“It’s traumatizing,” she said, adding that there had been gunfire on her street just an hour before the festival. “I know they [the city] say that they’re doing a lot, but they need to be doing more. There need to be more things for kids.”
A Passion For Fashion
Tulani Dial and Jodene Minnis.
In part, Brown said, she and committee members designed Saturday as a symbolic passing of the torch from the old Stetson Library—which now stands empty across the street—to the new one, which opened to the public in March of this year. A little after 4 p.m., she marched across Dixwell Avenue to the old building, where designer Donald Carter had transformed the empty shelves and low lighting into a staging area. A video of the show, with Carter on the mic, is at the bottom of this article.
The plaza, which ConnCORP now owns, is ultimately slated for demolition and redevelopment into new apartments, office space, a performing arts venue, and a grocery store.
Inside, models lined up beside an abandoned reference desk, rocking prom dresses, Wakanda-esque high collars, bountiful bustles and couture from Carter’s long-awaited Royal Collection. Carter himself swept across the carpet in a cream-colored half jacket and ruched bustle, channeling Prince and Marie Antoinette at the same time. The fabric shimmered, pearlescent even in the building’s harsh fluorescent light.
Jason Davis, Jaxx Gary, and Sherese Reddick. All are wearing Carter's Royal Collection.
Born and raised in Dixwell, model Sherese Reddick said it was “extremely exciting” to see the new Stetson and Q House rise across the street. As a kid, she spent time at the old Q House, and at Stetson’s digs after it moved into the commercial Dixwell Plaza in 1969. Now, she plans to spend time across the street.
Model Nyla Kibler, a former student of Carter’s at Cooperative Arts & Humanities High School, said she was grateful for the opportunity to both walk in the show and pay tribute to a library she grew up around. As a girl, Kibler didn’t see plus-size or Black women in fashion. She knew she loved the field, but didn’t see herself in it. Then while she was studying with Carter, he helped her design a lacy jumpsuit and shimmering white cape that she could wear to prom. She appeared Saturday with a braid wrapped in gold thread.
“This was a once in a lifetime opportunity,” she said.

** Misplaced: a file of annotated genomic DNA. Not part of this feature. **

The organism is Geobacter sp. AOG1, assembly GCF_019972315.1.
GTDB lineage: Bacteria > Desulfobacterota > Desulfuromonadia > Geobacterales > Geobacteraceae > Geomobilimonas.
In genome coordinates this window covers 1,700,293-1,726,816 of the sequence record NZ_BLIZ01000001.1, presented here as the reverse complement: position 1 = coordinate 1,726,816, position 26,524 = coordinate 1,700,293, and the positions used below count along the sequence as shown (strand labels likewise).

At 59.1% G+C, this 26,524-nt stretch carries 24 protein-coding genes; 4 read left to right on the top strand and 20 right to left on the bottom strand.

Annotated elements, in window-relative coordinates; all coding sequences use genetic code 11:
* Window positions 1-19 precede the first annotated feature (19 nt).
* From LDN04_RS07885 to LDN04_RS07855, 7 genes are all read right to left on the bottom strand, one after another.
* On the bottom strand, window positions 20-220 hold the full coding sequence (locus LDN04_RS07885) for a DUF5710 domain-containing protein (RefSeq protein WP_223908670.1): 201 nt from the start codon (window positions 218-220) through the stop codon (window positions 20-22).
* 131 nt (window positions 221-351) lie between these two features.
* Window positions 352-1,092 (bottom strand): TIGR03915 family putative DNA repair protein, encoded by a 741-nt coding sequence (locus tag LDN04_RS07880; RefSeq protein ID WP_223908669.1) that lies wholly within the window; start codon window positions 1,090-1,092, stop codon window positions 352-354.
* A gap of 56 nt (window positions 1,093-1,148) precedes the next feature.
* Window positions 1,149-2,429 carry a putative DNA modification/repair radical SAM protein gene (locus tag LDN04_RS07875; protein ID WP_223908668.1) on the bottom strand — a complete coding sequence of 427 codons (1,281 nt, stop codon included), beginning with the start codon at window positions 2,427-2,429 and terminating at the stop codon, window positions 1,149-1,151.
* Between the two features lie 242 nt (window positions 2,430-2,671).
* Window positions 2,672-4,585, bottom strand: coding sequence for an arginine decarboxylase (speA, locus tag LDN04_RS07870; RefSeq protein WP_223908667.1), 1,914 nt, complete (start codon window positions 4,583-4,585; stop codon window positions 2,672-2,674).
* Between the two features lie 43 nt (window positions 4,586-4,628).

“This was a once in a lifetime opportunity,” said Nyla Kibler. She is pictured at the center, holding her white cloak.
As 6 p.m. approached and musician Rahsaan Langley took the stage, the festivities showed no sign of stopping. With the weight of the show off of his shoulders, Carter floated across the lawn, pausing every so often for selfies with models and new admirers. After meeting Brown as a child—the two were about eight years old, he said—he got to know the old Q House. He said he’s is excited to see what the new one holds.
“This is showing the love and feeling the energy,” he said, motioning to the hula hoopers, young artists, and musicians who populated the space. “This is the world we’re supposed to be living in.”
Top: Artist Amira Brown. Bottom: Sheree Baldwin-Muhammad let her painting station go through 6 p.m., even as some vendors began breaking their tents down for the day.
Back in the field beside the Q House, artist Sheree Baldwin-Muhammad rummaged around in a bin, and found three blank canvases for young visitors who had stopped by her tent. As she squeezed orange, green, blue and red paint out onto foam plates, she said that she saw the paint station as “a way to release” and to heal from the last several year. For hours, her booth had never been empty.
At the head of Baldwin-Muhammad’s table, middle schooler Jasmine Tolson layered green, purple and brown, painting over the color with the words “Black Is Beauty.” “When I paint, I put all my emotions on the canvas,” she said.
Walking among the tents, Brown soaked it all in. For nine years, she said, she’s been proud to bring the festival to the neighborhood—and has steadily grown it each year. Last year, she kept the momentum going with “Stetson On The Street,” a multi-week, pandemic-cautious celebration behind the old library with music,
Next year, she, committee members, and a growing, grateful community plan to celebrate the 10-year mark with a large celebration and rekindled Freddy Fixer Parade. As she glided through the grass, her dress billowed in the breeze. Every few seconds, she stopped to talk to someone she knew. Just days after saying goodbye to Jessen, to a friend and fellow champion of public access and community building, she said it felt good to be celebrating.
“It’s everything I could imagine,” she said. “It’s my vision. The community came out. Everything ran smoothly. It was a labor of love, and I would do it again.”